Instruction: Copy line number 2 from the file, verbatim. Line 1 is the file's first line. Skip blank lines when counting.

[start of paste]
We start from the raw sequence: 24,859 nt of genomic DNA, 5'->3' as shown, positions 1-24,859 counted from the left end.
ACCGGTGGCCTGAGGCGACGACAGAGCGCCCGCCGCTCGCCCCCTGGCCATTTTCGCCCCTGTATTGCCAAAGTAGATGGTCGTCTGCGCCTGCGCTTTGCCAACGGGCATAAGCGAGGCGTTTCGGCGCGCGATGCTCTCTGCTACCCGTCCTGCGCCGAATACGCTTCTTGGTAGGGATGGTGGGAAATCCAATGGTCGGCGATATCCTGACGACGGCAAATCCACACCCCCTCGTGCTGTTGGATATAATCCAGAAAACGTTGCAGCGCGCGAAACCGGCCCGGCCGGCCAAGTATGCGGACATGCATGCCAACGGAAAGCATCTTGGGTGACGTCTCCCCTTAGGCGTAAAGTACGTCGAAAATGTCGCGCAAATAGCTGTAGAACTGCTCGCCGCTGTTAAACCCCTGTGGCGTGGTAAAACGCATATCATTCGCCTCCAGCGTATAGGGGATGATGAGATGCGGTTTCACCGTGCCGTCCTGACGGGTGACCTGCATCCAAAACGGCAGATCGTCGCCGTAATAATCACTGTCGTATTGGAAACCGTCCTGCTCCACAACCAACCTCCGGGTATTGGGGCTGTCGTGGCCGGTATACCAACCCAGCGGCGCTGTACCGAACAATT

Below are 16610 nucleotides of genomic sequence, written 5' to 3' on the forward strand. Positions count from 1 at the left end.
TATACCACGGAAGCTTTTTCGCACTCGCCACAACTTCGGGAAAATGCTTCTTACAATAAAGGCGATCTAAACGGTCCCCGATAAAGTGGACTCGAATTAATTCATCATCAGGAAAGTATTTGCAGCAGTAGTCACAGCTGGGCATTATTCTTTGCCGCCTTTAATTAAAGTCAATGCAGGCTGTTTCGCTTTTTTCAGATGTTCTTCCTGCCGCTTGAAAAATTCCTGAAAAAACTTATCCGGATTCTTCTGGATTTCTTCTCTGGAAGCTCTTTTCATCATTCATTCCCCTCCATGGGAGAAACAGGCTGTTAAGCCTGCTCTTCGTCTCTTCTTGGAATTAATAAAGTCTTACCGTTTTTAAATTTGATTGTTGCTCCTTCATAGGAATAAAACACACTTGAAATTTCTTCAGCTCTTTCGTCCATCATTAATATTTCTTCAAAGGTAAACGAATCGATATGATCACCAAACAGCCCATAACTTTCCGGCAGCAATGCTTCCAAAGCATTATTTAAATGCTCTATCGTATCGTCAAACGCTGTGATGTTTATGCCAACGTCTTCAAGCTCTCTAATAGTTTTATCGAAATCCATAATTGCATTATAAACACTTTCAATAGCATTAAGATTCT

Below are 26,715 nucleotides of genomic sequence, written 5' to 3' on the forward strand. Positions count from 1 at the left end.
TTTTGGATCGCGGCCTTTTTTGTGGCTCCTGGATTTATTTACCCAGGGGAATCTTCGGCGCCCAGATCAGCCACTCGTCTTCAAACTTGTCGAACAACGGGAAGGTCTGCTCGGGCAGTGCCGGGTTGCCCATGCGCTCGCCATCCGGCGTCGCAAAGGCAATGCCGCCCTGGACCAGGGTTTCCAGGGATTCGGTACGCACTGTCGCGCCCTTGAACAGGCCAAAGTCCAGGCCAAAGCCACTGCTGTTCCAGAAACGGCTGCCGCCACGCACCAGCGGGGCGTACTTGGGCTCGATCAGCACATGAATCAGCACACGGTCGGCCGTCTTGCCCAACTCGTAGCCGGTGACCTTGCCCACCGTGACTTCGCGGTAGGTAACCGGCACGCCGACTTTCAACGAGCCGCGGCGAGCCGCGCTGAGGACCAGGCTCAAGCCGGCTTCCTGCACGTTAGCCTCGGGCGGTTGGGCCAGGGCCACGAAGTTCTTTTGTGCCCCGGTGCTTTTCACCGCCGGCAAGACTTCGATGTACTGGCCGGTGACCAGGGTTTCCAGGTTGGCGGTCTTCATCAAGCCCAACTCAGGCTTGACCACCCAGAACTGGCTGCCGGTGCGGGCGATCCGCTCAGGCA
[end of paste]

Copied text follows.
ACCGGTGGCCTGAGGCGACGACAGAGCGCCCGCCGCTCGCCCCCTGGCCATTTTCGCCCCTGTATTGCCAAAGTAGATGGTCGTCTGCGCCTGCGCTTTGCCAACGGGCATAAGCGAGGCGTTTCGGCGCGCGATGCTCTCTGCTACCCGTCCTGCGCCGAATACGCTTCTTGGTAGGGATGGTGGGAAATCCAATGGTCGGCGATATCCTGACGACGGCAAATCCACACCCCCTCGTGCTGTTGGATATAATCCAGAAAACGTTGCAGCGCGCGAAACCGGCCCGGCCGGCCAAGTATGCGGACATGCATGCCAACGGAAAGCATCTTGGGTGACGTCTCCCCTTAGGCGTAAAGTACGTCGAAAATGTCGCGCAAATAGCTGTAGAACTGCTCGCCGCTGTTAAACCCCTGTGGCGTGGTAAAACGCATATCATTCGCCTCCAGCGTATAGGGGATGATGAGATGCGGTTTCACCGTGCCGTCCTGACGGGTGACCTGCATCCAAAACGGCAGATCGTCGCCGTAATAATCACTGTCGTATTGGAAACCGTCCTGCTCCACAACCAACCTCCGGGTATTGGGGCTGTCGTGGCCGGTATACCAACCCAGCGGCGCTGTACCGAACAATT